Funny enough, even with well-intended folders spilling over with post ideas, for me it always comes down to what feels fresh at the time. I often wait for the right topic to knock me over. So this past week, buried under stationery catalogues while narrowing down the goods to premiere on Brown Ink this fall (so excited!!), I had no time or room to let an idea surface. But leave it to a morning run to solve or at least sort out my present problems. Summer humidity finally arrived and out came my need for a summer party…voila. Who doesn’t love a little social gathering in the heat of the season!?!

invite1 Take the time to handwrite an invite! I used these invitations from MARA-MI for a Bon Voyage party for my neighbors this spring. I adore the origami and gold foil print inside the envelope.

invite2

 And for more of the garden party…

Garden Party Invitations

Rifle Paper features a beautiful party invitation which can be used for many occasions.

 

wine1

Use this nautical, summer themed gift tag from MARA-MI with a bottle of bubbly for the host.

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0040 Make your drinks labels stand out and feel festive with a celebratory stamp!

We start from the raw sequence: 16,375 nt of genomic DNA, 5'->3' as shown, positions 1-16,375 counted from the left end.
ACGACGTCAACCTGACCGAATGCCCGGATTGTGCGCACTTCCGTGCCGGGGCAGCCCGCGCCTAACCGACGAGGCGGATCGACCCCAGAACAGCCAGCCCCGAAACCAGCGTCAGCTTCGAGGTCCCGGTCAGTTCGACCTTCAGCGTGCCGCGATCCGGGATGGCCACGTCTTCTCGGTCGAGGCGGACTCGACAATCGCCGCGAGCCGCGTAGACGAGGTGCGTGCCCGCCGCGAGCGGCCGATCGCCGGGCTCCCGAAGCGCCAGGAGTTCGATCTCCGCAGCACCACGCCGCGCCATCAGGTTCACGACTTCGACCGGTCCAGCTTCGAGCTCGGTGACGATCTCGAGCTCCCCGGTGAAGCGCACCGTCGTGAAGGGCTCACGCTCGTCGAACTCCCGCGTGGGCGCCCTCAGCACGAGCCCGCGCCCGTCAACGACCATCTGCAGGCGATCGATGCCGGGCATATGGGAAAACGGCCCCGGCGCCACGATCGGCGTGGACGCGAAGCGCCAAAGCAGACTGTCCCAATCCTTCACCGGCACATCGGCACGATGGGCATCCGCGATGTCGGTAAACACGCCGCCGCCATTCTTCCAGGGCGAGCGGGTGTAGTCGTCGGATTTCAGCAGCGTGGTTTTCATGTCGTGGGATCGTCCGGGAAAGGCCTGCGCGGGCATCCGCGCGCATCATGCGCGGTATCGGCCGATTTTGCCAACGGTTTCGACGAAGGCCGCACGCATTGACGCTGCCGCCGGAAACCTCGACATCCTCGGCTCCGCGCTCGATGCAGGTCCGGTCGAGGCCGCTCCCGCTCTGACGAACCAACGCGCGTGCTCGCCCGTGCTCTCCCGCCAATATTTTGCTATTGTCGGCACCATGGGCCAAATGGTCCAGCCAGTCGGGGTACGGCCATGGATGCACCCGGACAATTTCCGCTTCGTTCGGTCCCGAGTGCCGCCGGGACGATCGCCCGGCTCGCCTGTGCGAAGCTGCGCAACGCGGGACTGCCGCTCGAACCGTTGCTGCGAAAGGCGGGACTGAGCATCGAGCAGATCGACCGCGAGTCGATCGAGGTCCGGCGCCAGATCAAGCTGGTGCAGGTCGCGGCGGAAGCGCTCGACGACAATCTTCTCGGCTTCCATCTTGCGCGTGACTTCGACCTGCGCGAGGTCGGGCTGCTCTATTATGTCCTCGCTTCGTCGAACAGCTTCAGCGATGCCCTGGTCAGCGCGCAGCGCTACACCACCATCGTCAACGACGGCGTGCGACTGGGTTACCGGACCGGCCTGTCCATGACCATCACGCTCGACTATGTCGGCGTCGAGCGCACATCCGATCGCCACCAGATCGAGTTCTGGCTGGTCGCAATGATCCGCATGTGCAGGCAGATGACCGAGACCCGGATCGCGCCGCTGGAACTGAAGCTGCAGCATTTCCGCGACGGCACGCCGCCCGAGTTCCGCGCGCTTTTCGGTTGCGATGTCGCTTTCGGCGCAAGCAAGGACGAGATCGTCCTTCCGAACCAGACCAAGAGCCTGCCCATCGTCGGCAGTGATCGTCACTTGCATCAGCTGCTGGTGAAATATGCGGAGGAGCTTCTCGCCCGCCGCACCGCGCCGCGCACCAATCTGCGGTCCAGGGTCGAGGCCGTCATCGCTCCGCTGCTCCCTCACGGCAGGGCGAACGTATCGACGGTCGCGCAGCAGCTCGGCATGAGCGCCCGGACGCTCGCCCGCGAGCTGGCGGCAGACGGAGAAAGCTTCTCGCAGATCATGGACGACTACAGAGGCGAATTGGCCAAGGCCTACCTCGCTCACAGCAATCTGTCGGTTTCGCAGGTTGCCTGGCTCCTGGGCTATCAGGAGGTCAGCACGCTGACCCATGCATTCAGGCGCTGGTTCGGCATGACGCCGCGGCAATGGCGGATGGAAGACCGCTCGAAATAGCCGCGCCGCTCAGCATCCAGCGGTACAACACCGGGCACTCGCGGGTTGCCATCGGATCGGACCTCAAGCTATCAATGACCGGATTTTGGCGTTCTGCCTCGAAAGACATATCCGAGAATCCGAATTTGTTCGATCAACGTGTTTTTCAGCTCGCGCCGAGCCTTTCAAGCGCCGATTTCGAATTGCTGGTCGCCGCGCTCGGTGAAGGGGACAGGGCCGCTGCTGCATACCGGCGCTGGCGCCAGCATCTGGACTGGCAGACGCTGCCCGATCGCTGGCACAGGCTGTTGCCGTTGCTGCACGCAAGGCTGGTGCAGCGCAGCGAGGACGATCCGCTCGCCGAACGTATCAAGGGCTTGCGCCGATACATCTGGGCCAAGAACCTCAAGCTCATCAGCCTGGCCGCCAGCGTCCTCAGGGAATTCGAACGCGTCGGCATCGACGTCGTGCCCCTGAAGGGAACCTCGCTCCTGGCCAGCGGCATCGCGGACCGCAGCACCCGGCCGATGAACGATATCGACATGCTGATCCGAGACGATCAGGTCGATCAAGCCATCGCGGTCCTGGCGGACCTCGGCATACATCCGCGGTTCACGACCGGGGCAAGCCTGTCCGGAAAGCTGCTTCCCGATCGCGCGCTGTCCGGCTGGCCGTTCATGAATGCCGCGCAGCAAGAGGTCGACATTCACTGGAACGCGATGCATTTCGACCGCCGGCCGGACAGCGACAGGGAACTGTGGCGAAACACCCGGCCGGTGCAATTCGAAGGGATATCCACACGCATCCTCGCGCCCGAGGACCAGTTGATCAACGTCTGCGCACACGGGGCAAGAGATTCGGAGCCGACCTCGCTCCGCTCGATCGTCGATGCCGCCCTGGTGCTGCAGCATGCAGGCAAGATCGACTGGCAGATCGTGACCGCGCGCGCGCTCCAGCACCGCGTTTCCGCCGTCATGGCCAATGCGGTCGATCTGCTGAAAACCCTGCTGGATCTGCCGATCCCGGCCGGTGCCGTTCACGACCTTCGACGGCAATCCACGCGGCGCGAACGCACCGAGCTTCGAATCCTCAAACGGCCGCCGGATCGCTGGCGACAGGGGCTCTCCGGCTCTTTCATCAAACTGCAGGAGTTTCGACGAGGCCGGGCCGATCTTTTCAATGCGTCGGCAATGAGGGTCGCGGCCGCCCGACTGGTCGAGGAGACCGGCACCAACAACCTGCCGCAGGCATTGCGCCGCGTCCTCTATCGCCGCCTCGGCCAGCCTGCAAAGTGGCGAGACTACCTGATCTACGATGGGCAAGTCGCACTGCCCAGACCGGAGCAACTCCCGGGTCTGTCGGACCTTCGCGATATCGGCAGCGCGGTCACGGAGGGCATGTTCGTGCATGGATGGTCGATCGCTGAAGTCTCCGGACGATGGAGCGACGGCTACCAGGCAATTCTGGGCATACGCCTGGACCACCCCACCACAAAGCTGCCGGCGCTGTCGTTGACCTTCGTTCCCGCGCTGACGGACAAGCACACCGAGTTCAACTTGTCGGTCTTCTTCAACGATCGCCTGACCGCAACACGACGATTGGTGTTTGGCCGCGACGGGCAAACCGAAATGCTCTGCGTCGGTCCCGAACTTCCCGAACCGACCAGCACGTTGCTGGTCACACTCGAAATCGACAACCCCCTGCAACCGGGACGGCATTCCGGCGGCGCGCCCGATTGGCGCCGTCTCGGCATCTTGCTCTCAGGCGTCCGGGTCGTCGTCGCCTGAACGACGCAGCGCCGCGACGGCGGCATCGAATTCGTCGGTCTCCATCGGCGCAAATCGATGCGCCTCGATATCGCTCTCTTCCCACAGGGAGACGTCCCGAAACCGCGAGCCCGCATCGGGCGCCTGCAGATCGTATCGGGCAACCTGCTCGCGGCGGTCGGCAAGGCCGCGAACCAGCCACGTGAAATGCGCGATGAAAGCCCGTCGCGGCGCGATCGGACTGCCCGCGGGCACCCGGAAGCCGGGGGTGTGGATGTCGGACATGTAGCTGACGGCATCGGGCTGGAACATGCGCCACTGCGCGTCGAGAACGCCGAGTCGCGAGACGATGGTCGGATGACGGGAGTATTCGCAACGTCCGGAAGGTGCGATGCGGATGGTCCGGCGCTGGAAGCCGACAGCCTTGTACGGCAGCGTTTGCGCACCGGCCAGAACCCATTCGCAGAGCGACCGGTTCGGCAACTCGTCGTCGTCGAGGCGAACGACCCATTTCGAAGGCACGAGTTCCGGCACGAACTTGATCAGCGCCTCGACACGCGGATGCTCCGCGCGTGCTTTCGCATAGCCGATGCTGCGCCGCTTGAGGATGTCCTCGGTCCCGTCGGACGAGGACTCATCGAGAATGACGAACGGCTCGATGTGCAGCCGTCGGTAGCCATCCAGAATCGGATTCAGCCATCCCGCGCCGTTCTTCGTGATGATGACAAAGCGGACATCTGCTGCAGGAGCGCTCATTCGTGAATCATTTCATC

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Letterpressed Neon Coasters - "Bottoms up"

These chic, neon coasters from Haute Papier use an added touch with the letterpress handwriting.

Find a way to make a statement as your guests arrive. A good friend of mine welcomed her friends by using chalkboard paint in her front entrance. An easy feel good.

 Find chalkboard paint around town or make it temporary with peel & stick boards

 

Of course, if your party has many people chatting it up with one another, they will love the napkin notes for the last minute thought, much easier than digging for you iphone to message yourself.

With these food writing pens, your handwriting is actually edible!

iPad Step example

If you’re not a big Thank You note writer, make it simple by shooting a photo with the host and send a card using inkFelt, RedStamp, or Postagram, all phone or tablet apps which send an old-fashioned written card, on real paper, delivered by a mail carrier. All before you exit the party.